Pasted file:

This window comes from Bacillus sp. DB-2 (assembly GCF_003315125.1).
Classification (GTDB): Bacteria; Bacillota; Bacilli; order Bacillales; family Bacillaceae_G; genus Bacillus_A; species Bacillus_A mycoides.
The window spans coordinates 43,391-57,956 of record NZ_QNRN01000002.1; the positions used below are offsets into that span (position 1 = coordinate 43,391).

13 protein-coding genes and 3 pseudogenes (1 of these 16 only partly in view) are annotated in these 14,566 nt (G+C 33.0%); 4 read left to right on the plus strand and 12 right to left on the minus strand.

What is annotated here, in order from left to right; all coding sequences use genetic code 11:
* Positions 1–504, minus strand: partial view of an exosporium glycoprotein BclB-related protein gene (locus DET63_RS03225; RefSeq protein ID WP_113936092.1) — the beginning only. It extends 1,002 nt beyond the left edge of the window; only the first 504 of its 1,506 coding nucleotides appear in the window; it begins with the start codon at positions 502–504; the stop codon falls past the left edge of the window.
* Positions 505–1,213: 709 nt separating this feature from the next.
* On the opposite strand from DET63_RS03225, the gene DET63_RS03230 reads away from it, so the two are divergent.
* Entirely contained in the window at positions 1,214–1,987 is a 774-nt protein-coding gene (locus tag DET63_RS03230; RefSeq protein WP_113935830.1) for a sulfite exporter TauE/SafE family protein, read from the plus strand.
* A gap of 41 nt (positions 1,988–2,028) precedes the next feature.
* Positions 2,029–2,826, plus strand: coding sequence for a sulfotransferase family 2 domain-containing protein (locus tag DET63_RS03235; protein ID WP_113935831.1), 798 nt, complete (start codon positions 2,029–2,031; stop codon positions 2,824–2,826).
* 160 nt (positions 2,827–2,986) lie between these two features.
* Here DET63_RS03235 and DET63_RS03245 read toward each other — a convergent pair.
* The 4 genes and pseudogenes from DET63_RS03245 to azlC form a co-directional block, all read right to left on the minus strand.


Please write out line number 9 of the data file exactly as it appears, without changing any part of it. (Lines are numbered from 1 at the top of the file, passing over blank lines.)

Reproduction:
* Entirely contained in the window at positions 1,214–1,987 is a 774-nt protein-coding gene (locus tag DET63_RS03230; RefSeq protein WP_113935830.1) for a sulfite exporter TauE/SafE family protein, read from the plus strand.